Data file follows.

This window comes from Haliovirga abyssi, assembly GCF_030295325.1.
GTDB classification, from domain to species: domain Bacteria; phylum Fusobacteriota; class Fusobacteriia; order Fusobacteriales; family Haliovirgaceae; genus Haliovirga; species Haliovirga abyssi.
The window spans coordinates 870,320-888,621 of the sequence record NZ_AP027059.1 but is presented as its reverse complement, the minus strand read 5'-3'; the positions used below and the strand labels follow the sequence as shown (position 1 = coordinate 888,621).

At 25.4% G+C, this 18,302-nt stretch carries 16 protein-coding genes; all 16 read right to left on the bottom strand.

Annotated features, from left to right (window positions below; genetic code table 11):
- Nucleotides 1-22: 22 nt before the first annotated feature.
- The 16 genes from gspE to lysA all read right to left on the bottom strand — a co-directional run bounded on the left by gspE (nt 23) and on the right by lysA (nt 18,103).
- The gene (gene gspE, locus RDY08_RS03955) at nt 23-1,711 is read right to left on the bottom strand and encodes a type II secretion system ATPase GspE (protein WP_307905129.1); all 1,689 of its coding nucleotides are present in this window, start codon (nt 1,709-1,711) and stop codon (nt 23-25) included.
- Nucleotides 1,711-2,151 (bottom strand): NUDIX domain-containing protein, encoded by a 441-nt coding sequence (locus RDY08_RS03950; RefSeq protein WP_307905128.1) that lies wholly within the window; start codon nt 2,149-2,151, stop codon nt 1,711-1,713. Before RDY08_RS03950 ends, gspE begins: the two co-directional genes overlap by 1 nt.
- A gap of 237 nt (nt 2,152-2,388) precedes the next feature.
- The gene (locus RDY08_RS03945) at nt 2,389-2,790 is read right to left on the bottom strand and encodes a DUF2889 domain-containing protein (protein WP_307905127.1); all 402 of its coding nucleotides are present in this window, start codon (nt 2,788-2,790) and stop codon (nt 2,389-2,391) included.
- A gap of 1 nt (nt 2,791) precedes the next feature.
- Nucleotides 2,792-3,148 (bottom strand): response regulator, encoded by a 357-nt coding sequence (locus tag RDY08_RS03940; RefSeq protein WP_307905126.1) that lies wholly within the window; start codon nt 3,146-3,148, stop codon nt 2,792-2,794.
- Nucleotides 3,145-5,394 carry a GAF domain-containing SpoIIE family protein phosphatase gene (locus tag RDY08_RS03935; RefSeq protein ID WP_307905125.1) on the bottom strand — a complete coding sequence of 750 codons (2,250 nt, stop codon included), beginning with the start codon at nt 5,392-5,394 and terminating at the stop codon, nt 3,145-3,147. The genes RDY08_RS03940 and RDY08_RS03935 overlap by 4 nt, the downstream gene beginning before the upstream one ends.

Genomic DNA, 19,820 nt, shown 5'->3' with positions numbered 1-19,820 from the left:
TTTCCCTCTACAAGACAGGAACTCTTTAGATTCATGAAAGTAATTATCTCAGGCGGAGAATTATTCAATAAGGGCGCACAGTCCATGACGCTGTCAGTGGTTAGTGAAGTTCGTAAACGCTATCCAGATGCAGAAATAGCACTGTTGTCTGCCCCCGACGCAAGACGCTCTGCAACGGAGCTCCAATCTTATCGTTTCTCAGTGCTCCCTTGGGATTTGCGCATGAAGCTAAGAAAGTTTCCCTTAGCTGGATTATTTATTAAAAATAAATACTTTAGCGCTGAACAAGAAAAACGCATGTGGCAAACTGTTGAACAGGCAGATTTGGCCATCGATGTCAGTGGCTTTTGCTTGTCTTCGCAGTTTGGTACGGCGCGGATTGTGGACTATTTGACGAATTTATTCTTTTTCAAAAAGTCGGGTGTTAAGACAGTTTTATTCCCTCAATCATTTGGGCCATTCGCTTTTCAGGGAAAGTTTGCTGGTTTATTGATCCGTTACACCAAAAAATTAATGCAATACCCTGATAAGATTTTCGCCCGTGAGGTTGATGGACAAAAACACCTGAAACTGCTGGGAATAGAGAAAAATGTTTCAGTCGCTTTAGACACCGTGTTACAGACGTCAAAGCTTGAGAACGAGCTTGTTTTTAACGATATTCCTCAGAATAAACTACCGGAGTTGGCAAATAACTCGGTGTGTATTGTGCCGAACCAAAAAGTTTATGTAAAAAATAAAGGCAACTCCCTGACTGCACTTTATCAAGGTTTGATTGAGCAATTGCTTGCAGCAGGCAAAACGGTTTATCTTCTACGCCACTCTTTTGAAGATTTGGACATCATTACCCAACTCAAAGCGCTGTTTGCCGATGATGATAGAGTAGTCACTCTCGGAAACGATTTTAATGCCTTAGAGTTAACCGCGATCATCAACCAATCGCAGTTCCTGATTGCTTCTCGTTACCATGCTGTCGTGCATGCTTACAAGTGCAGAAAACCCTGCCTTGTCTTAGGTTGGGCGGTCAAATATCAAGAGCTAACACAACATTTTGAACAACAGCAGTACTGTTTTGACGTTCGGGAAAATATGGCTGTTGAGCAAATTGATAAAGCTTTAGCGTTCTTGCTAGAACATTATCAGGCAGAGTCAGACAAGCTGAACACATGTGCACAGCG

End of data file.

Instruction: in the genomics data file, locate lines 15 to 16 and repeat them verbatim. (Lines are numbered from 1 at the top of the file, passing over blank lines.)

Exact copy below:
Genomic DNA, 19,820 nt, shown 5'->3' with positions numbered 1-19,820 from the left:
TTTCCCTCTACAAGACAGGAACTCTTTAGATTCATGAAAGTAATTATCTCAGGCGGAGAATTATTCAATAAGGGCGCACAGTCCATGACGCTGTCAGTGGTTAGTGAAGTTCGTAAACGCTATCCAGATGCAGAAATAGCACTGTTGTCTGCCCCCGACGCAAGACGCTCTGCAACGGAGCTCCAATCTTATCGTTTCTCAGTGCTCCCTTGGGATTTGCGCATGAAGCTAAGAAAGTTTCCCTTAGCTGGATTATTTATTAAAAATAAATACTTTAGCGCTGAACAAGAAAAACGCATGTGGCAAACTGTTGAACAGGCAGATTTGGCCATCGATGTCAGTGGCTTTTGCTTGTCTTCGCAGTTTGGTACGGCGCGGATTGTGGACTATTTGACGAATTTATTCTTTTTCAAAAAGTCGGGTGTTAAGACAGTTTTATTCCCTCAATCATTTGGGCCATTCGCTTTTCAGGGAAAGTTTGCTGGTTTATTGATCCGTTACACCAAAAAATTAATGCAATACCCTGATAAGATTTTCGCCCGTGAGGTTGATGGACAAAAACACCTGAAACTGCTGGGAATAGAGAAAAATGTTTCAGTCGCTTTAGACACCGTGTTACAGACGTCAAAGCTTGAGAACGAGCTTGTTTTTAACGATATTCCTCAGAATAAACTACCGGAGTTGGCAAATAACTCGGTGTGTATTGTGCCGAACCAAAAAGTTTATGTAAAAAATAAAGGCAACTCCCTGACTGCACTTTATCAAGGTTTGATTGAGCAATTGCTTGCAGCAGGCAAAACGGTTTATCTTCTACGCCACTCTTTTGAAGATTTGGACATCATTACCCAACTCAAAGCGCTGTTTGCCGATGATGATAGAGTAGTCACTCTCGGAAACGATTTTAATGCCTTAGAGTTAACCGCGATCATCAACCAATCGCAGTTCCTGATTGCTTCTCGTTACCATGCTGTCGTGCATGCTTACAAGTGCAGAAAACCCTGCCTTGTCTTAGGTTGGGCGGTCAAATATCAAGAGCTAACACAACATTTTGAACAACAGCAGTACTGTTTTGACGTTCGGGAAAATATGGCTGTTGAGCAAATTGATAAAGCTTTAGCGTTCTTGCTAGAACATTATCAGGCAGAGTCAGACAAGCTGAACACATGTGCACAGCG